Update on the upcoming Branson sports season

By Cooper Tenney


Branson sports are scheduled to start on Dec. 7, dependent on a smooth academic reopening in light of COVID-19 and associated protocols.

COVID-19 concerns have led to the elimination of the fall athletic season, a shift of fall sports to the winter, and a shift of winter sports to the spring. Winter sports will be played simultaneously with spring sports, so athletes will have to either choose between sports or play two sports at the same time. Marin County Athletic League will allow athletes to play two sports in one season for the first time ever so that players can have the option to play one or two sports.

“We’re planning to start our winter sports program officially on Dec. 7. … Knowing that, if in the next few weeks, we feel comfortable that students and staff can negotiate their way around campus and stay safe, we might start having practices earlier than that,” Rich Mazzola, co-director of athletics, said. “Some complications come along with adding on the athletic program, so we need to make sure that we are running the academic program right before we add on an extra set of complications.” 

Veronica Bosque, co-director of athletics, said, “The focus [after a smooth academic reopening] is really on this department getting as many kids out and playing as safely as possible.”

The spring athletic season is set to start on March 15. It will be jam-packed with both spring sports and winter sports. 

If an athlete would like to play two sports in a single season, “students will have to designate one sport as their primary sport and the other as their secondary sport,” Mazzola said. “If two games happen on the same day, students would go to their primary sport’s game.”

While the plan is to begin sports as soon as it is feasible, the road to that outcome is bumpy and full of complications. Restrictions, such as facility access and COVID-19 protocols, impede the path to Branson athletics this year.

“College of Marin is closed for now, but that’s not a permanent decision,” Bosque said.  “They are working on incorporating their own safety protocols that will hopefully enable us to use their facilities this school year. If COM is still closed when we resume sports activities, all teams will need to stay at Branson.”

Besides access limitations, health precautions must be implemented for sports to begin.

“There are rules that the county has provided about indoor activities … you can do individual drills at least six-feet apart — inside. The team would have to stop short of doing scrimmages because you don’t have enough space on the court [for basketball and volleyball],” Bosque said.

Because it is next to impossible to keep grades together when forming cohorts on sports teams, there will be a second batch of cohorts created for each team.

“When we are comfortable with layering on another set of cohorts, sports will be allowed,” Mazzola said.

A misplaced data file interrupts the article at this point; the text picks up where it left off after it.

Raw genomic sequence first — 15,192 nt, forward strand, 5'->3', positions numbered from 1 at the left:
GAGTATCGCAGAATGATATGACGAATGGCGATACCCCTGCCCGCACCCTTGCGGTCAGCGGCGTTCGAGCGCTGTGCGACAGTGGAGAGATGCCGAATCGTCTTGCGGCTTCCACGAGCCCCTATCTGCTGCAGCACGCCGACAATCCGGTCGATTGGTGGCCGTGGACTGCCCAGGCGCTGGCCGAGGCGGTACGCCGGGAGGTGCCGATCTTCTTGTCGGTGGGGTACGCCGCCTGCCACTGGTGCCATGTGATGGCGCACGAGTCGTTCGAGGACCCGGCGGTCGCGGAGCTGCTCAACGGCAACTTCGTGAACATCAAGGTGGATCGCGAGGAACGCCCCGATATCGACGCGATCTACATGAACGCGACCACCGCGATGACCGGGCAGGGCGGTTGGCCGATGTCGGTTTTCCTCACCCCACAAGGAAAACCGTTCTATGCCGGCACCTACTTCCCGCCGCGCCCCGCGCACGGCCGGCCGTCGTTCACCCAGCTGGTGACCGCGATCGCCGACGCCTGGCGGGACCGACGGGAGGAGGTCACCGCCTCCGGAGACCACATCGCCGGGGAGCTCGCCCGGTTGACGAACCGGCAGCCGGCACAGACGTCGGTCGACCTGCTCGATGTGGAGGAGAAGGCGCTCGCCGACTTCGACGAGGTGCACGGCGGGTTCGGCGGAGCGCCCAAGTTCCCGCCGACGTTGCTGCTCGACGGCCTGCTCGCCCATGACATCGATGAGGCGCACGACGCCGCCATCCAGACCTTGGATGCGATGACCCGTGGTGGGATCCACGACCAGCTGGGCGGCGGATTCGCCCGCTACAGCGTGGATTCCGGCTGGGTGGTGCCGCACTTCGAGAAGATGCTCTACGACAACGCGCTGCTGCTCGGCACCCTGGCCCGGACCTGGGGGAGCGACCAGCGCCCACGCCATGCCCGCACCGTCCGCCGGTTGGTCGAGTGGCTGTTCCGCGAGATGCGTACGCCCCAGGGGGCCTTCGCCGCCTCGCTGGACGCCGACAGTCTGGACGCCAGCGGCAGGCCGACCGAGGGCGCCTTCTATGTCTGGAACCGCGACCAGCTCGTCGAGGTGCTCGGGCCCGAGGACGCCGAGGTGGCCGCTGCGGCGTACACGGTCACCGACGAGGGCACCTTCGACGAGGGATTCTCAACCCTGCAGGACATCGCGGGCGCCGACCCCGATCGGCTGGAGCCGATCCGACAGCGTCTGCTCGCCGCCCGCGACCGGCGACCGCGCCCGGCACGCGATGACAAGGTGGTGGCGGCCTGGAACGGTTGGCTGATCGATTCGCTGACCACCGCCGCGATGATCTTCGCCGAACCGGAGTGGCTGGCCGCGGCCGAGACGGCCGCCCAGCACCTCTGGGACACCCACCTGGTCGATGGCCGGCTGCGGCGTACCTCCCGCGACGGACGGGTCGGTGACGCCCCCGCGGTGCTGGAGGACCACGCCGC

Although sports teams will likely get the OK to practice, games will not be allowed for the next couple of months.

“There is a long way to go as far as us making progress … and feeling secure about kids participating in contact sports,” Mazzola said. “It would be foolish of us to think that if the professional and college levels are having difficulty, that we, given our resources, would be able to solve these problems easily. [That said,] there are plans afoot to start a competitive athletic season.”

Another issue to consider is that there may not be enough players available to field some of the freshman and junior varsity teams, due to players delegating a primary sport over another. With a limited number of players, varsity teams will be filled first, then lower-level teams.

“The priority is to keep as many higher-level teams as possible … If there aren’t enough players to field two teams, everyone will be on varsity,” said Bosque.

“Let’s keep making sure that we are vigilant and adhere to the protocols,” Mazzola said when asked if he had any final messages for the community. “Make sure that we are listening to the data and science that’s out there so that we can collectively team up and make progress to keep Branson happy, healthy, and safe. Horns up, masks up!”

While this year has been a challenge for everyone at Branson, there are also positive aspects that exist in the face of adversity.

“We are walking into a season of sports that has more obstacles than I have ever seen before. As we leap over hurdles cleanly or stumble over them, we’re going to learn from it. In that sense, it is a year of great opportunity,” Mazzola said.

In addition to Branson volleyball this winter, Logan Tusher, a freshman, is playing club volleyball. Because of the unprecedented times, she sees a silver lining.

“Due to COVID reasons, we can’t practice as much as we would like to. … It’s actually easier [this year] because practice isn’t as demanding, and coaches really understand. …If we do have a season, it’s going to be awesome!” Tusher said.

Sports at Branson also provide a social outlet for student-athletes. While Sam Yolles, a senior and a captain of the cross-country team, is excited about the actual practices and competitions, he is also happy to be with his team.

“I’m just looking forward to spending time with my teammates,” Yolles said.